If you are looking for a definitive biography, a single, all-encompassing reference book to learn about Stanwyck’s life both public and private, Callahan’s would not be it. Callahan is a film critic. While he, of necessity, does include tidbits about her real life along the way, the real thrust of the book is a series of loving, blow-by-blow breakdowns of nearly all her performances. The book is organized by director (Stanwyck worked with nearly all of the greats of the classic studio era), and then by genre. Thus the book is highly idiosyncratic and subjective. Callahan is a man of strong opinions. And he is without a doubt expert — he has watched these performances with what seems to be an eagle eye, alert to minute nuances with an attention to detail and sensitivity at times almost manic. Still, most of what he offers, in the end are strong opinions, and opinions may be disagreed with. (I can’t go along with his rather sweeping dismissal of Capra, for example). This book, I think, is thus not for the neophyte or newbie seeking a primer on Stanwyck’s life and work, but more for the seasoned fan, looking for an interesting perspective and new insights. One morsel he offered was depressing indeed — in fact it practically sent me into a tailspin. The author reports that when he was working on the book, an informal survey of his friends (all young adults) revealed that very few of them even knew who Barbara Stanwyck was. I usually use her as a landmark to help me tell the story of Frank Fay, assuming that she, one of the biggest stars of the 20th century (and a star as late as the 1980s) would be a universally known entity, a household word. How hard is my job going to be now, if people have never even heard of Stanwyck????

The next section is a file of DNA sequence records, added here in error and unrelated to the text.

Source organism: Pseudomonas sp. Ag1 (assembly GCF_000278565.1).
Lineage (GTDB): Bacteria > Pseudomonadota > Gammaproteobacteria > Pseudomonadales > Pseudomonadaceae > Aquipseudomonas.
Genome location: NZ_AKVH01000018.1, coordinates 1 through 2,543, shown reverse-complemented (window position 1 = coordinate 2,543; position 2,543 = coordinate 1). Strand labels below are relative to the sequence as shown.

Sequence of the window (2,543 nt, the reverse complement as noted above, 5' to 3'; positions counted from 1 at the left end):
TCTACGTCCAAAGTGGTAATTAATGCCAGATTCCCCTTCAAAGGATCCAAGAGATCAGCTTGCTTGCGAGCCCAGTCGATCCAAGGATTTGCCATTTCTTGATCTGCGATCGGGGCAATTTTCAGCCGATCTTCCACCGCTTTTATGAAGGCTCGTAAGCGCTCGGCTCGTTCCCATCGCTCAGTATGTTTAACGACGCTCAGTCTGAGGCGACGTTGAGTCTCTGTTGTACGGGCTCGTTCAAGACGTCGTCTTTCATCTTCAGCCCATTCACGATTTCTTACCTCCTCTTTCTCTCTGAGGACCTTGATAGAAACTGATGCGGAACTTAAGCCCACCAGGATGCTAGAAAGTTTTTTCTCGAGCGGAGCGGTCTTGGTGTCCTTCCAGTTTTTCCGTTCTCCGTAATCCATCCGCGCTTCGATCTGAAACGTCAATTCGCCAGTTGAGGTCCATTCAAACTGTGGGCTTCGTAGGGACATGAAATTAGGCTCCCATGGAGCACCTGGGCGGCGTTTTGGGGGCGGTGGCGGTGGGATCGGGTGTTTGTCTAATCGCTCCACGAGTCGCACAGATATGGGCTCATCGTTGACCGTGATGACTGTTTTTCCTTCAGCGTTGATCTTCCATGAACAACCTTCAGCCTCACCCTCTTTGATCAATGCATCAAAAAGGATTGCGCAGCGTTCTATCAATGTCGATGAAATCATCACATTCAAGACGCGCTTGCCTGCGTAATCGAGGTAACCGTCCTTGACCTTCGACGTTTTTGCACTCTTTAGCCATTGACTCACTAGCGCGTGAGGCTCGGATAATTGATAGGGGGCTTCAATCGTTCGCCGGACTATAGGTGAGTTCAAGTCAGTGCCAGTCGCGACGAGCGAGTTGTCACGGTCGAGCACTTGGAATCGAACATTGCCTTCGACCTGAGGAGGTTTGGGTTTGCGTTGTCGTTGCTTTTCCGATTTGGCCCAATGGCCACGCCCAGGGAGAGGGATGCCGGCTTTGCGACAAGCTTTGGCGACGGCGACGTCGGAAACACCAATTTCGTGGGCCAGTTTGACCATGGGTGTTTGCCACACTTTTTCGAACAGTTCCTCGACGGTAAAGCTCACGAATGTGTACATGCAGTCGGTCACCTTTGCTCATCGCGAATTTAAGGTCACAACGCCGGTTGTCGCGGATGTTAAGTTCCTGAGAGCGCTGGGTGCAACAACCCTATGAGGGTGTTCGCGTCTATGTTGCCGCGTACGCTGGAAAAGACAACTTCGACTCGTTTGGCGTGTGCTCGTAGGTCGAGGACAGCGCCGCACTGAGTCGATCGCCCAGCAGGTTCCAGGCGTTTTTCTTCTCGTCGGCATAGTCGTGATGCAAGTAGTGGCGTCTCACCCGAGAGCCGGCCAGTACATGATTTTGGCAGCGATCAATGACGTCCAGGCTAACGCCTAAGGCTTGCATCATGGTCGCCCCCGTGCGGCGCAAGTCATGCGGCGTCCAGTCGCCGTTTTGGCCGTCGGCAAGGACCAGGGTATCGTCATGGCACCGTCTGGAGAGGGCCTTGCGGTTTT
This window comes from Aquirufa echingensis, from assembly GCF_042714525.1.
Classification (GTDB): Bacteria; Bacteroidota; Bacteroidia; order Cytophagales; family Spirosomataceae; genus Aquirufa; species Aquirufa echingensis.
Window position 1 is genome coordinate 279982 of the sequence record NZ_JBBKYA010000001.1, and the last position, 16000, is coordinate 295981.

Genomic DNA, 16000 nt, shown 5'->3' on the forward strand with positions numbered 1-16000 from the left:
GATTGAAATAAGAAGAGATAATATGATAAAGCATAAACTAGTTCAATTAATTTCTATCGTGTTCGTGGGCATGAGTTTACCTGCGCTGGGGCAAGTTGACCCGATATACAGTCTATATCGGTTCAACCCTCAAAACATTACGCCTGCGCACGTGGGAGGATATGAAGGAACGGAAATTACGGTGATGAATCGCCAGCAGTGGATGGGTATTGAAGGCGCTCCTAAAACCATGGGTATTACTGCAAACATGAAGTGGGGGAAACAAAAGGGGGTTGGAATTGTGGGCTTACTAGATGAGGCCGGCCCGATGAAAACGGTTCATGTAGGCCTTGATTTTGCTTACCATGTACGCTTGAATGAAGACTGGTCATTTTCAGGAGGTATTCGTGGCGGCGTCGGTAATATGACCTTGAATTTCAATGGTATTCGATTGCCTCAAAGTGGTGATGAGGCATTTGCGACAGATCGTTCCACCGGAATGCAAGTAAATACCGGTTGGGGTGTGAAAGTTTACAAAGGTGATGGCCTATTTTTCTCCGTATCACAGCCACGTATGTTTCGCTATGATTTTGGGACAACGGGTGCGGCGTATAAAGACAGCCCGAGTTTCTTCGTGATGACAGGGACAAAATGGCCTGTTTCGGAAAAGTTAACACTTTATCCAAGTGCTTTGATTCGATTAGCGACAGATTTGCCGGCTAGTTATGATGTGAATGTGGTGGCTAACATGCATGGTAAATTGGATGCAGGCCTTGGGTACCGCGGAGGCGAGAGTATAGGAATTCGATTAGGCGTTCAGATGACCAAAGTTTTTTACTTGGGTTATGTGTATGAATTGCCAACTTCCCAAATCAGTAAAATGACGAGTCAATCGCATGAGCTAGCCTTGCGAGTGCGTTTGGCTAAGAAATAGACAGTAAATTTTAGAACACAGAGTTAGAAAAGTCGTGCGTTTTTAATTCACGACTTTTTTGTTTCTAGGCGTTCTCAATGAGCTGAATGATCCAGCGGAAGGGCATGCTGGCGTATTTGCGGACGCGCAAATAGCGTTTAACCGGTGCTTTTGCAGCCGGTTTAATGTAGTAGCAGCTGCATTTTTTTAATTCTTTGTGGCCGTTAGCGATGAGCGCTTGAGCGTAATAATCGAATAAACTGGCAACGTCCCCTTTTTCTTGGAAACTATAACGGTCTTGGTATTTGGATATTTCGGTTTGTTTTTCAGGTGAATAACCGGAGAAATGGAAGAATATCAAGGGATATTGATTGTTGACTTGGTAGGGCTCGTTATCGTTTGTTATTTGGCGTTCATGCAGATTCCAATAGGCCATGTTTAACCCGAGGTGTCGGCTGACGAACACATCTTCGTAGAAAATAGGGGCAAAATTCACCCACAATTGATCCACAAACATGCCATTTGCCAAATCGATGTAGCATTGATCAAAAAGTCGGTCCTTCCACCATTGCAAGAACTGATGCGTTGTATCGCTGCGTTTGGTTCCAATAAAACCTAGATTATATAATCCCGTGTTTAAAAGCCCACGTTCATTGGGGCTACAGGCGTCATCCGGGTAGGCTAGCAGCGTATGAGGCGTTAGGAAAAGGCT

Woody Guthrie Turns 100

Posted in American Folk/ Country/ Western, AMERICANA, Crackers, Music with tags on July 14, 2012 by travsd

Today is the 100th birthday of Woodrow Wilson Guthrie, better known as Woody. I first learned about him in third grade from a very groovy music teacher (it was 1973), but didn’t really get heavily into his music until my early twenties. My best friend in high school’s parents were serious folk fanatics, their old records provided the education. His Dust Bowl Ballads were a huge influence on the songs I created for my play House of Trash in the 1990s, and more recently (last year) for The Ballad of Jasper Jaxon. We’re doing a musical tribute to him in our current show Travesties of 2012 in the New York Musical Theatre Festival. I hope you’ll come see and hear it! Details are here.